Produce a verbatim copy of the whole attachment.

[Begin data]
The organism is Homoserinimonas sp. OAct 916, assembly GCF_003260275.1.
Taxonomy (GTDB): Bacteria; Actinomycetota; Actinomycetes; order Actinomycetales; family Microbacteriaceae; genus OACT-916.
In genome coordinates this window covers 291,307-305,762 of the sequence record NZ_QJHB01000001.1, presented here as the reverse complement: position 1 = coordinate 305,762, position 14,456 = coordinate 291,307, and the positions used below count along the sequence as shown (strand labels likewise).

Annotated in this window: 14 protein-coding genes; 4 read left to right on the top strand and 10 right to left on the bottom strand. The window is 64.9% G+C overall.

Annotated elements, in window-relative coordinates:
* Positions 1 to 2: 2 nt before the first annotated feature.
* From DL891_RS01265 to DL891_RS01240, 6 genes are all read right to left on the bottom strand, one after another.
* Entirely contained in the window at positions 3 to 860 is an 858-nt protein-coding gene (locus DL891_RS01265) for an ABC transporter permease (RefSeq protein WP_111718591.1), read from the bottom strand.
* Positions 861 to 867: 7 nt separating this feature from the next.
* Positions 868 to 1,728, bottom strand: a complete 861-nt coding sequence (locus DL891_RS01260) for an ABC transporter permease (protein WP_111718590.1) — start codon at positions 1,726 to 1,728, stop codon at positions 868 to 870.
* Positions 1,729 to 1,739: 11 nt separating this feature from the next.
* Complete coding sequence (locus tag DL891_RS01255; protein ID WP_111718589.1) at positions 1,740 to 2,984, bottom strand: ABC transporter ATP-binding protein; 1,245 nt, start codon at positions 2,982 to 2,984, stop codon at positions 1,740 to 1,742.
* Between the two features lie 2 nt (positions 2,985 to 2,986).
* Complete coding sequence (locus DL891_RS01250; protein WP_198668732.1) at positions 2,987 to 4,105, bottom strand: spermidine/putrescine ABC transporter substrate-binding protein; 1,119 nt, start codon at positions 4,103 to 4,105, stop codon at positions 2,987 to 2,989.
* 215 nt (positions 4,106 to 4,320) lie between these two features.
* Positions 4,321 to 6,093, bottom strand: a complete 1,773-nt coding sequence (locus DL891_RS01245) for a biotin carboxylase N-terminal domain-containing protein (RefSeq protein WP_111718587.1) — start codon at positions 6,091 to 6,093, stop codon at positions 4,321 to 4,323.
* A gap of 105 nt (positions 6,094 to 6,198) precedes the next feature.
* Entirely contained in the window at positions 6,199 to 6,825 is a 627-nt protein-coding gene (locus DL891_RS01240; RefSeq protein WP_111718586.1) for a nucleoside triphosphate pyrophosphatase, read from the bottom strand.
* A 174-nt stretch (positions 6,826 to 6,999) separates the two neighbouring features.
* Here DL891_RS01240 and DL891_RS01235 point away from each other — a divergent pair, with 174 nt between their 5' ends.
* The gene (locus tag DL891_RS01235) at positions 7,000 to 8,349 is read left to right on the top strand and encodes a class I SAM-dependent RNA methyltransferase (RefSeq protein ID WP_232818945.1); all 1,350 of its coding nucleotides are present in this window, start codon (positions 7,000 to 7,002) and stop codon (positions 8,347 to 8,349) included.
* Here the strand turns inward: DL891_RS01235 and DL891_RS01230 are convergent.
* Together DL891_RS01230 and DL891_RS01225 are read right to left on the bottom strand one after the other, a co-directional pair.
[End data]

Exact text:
The organism is Homoserinimonas sp. OAct 916, assembly GCF_003260275.1.
Taxonomy (GTDB): Bacteria; Actinomycetota; Actinomycetes; order Actinomycetales; family Microbacteriaceae; genus OACT-916.
In genome coordinates this window covers 291,307-305,762 of the sequence record NZ_QJHB01000001.1, presented here as the reverse complement: position 1 = coordinate 305,762, position 14,456 = coordinate 291,307, and the positions used below count along the sequence as shown (strand labels likewise).

Annotated in this window: 14 protein-coding genes; 4 read left to right on the top strand and 10 right to left on the bottom strand. The window is 64.9% G+C overall.

Annotated elements, in window-relative coordinates:
* Positions 1 to 2: 2 nt before the first annotated feature.
* From DL891_RS01265 to DL891_RS01240, 6 genes are all read right to left on the bottom strand, one after another.
* Entirely contained in the window at positions 3 to 860 is an 858-nt protein-coding gene (locus DL891_RS01265) for an ABC transporter permease (RefSeq protein WP_111718591.1), read from the bottom strand.
* Positions 861 to 867: 7 nt separating this feature from the next.
* Positions 868 to 1,728, bottom strand: a complete 861-nt coding sequence (locus DL891_RS01260) for an ABC transporter permease (protein WP_111718590.1) — start codon at positions 1,726 to 1,728, stop codon at positions 868 to 870.
* Positions 1,729 to 1,739: 11 nt separating this feature from the next.
* Complete coding sequence (locus tag DL891_RS01255; protein ID WP_111718589.1) at positions 1,740 to 2,984, bottom strand: ABC transporter ATP-binding protein; 1,245 nt, start codon at positions 2,982 to 2,984, stop codon at positions 1,740 to 1,742.
* Between the two features lie 2 nt (positions 2,985 to 2,986).
* Complete coding sequence (locus DL891_RS01250; protein WP_198668732.1) at positions 2,987 to 4,105, bottom strand: spermidine/putrescine ABC transporter substrate-binding protein; 1,119 nt, start codon at positions 4,103 to 4,105, stop codon at positions 2,987 to 2,989.
* 215 nt (positions 4,106 to 4,320) lie between these two features.
* Positions 4,321 to 6,093, bottom strand: a complete 1,773-nt coding sequence (locus DL891_RS01245) for a biotin carboxylase N-terminal domain-containing protein (RefSeq protein WP_111718587.1) — start codon at positions 6,091 to 6,093, stop codon at positions 4,321 to 4,323.
* A gap of 105 nt (positions 6,094 to 6,198) precedes the next feature.
* Entirely contained in the window at positions 6,199 to 6,825 is a 627-nt protein-coding gene (locus DL891_RS01240; RefSeq protein WP_111718586.1) for a nucleoside triphosphate pyrophosphatase, read from the bottom strand.
* A 174-nt stretch (positions 6,826 to 6,999) separates the two neighbouring features.
* Here DL891_RS01240 and DL891_RS01235 point away from each other — a divergent pair, with 174 nt between their 5' ends.
* The gene (locus tag DL891_RS01235) at positions 7,000 to 8,349 is read left to right on the top strand and encodes a class I SAM-dependent RNA methyltransferase (RefSeq protein ID WP_232818945.1); all 1,350 of its coding nucleotides are present in this window, start codon (positions 7,000 to 7,002) and stop codon (positions 8,347 to 8,349) included.
* Here the strand turns inward: DL891_RS01235 and DL891_RS01230 are convergent.
* Together DL891_RS01230 and DL891_RS01225 are read right to left on the bottom strand one after the other, a co-directional pair.